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Catholic Dictionary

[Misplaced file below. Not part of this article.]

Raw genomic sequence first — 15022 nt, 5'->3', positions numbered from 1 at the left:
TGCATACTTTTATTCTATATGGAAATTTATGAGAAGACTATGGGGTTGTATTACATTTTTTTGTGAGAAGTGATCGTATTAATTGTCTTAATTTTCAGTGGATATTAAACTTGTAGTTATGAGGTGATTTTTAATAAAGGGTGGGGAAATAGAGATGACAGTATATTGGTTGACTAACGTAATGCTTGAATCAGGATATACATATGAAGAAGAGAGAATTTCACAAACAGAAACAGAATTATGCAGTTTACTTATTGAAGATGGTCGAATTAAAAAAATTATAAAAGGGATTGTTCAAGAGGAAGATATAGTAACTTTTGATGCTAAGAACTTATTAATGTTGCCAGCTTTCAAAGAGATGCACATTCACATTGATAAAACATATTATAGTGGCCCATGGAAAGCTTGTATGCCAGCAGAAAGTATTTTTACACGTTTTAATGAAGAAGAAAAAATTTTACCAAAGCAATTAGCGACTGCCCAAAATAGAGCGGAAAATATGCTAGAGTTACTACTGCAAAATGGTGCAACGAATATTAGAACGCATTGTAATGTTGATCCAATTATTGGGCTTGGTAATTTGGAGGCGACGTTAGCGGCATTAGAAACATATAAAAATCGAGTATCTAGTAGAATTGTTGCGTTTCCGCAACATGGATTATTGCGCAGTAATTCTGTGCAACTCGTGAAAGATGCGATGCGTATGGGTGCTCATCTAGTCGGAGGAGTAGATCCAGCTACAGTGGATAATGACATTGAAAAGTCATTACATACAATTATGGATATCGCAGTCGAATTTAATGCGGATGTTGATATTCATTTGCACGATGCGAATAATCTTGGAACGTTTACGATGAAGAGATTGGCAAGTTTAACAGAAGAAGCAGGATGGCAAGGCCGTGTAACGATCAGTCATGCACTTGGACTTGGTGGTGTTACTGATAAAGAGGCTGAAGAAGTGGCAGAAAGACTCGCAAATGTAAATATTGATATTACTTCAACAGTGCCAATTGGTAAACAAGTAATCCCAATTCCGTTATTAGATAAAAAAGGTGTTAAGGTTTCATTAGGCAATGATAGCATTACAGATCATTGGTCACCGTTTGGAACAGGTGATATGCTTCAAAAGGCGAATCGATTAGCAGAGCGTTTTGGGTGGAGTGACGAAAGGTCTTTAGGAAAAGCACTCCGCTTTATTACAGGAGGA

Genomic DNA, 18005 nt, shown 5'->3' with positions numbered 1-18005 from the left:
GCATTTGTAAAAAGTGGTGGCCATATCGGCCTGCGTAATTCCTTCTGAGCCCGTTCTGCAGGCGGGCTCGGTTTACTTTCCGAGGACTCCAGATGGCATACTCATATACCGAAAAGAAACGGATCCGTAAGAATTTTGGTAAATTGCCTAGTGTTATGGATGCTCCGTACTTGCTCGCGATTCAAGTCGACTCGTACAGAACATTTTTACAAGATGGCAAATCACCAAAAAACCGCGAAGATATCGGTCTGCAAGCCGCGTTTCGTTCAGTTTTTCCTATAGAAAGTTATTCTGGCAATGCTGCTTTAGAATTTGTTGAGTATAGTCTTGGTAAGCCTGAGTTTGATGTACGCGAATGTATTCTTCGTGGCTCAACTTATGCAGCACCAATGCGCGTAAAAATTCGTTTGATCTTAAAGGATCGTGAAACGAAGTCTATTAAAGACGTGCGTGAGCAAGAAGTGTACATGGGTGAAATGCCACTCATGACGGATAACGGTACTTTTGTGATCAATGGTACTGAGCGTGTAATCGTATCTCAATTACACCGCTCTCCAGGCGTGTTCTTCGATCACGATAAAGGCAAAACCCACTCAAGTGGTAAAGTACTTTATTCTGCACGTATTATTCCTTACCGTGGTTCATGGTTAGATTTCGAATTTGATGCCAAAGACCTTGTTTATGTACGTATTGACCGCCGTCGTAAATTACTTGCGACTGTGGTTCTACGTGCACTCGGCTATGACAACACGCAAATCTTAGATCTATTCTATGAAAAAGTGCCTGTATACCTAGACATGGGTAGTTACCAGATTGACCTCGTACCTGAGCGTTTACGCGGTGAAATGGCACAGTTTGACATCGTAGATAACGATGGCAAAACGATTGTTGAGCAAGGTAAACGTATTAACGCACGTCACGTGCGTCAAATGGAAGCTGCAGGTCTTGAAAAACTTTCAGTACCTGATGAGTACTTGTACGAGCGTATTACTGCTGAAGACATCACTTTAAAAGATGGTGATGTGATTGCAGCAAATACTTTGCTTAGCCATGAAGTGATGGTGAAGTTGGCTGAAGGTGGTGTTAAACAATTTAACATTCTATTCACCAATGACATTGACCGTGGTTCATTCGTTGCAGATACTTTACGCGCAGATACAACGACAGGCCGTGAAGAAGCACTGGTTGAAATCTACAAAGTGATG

The virtue that moderates the desire for pleasure. In the widest sense, temperance regulates every form of enjoyment that comes from the exercise of a human power or faculty, e.g., purely spiritual joy arising from intellectual activity or even the consolations experienced in prayer and emotional pleasure produced by such things as pleasant music or the sight of a beautiful scene. In the strict sense, however, temperance is the correlative of fortitude. As fortitude controls rashness and fear in the face of the major pains that threaten to unbalance human nature, so temperance controls desire for major pleasure. Since pleasure follows from all natural activity, it is most intense when associated with our most natural activities. On the level of sense feeling, they are the pleasures that serve individual person through food and drink, and the human race through carnal intercourse. Temperance mainly refers to these appetites. (Etym. Latin temperare, to apportion, regulate, qualify.)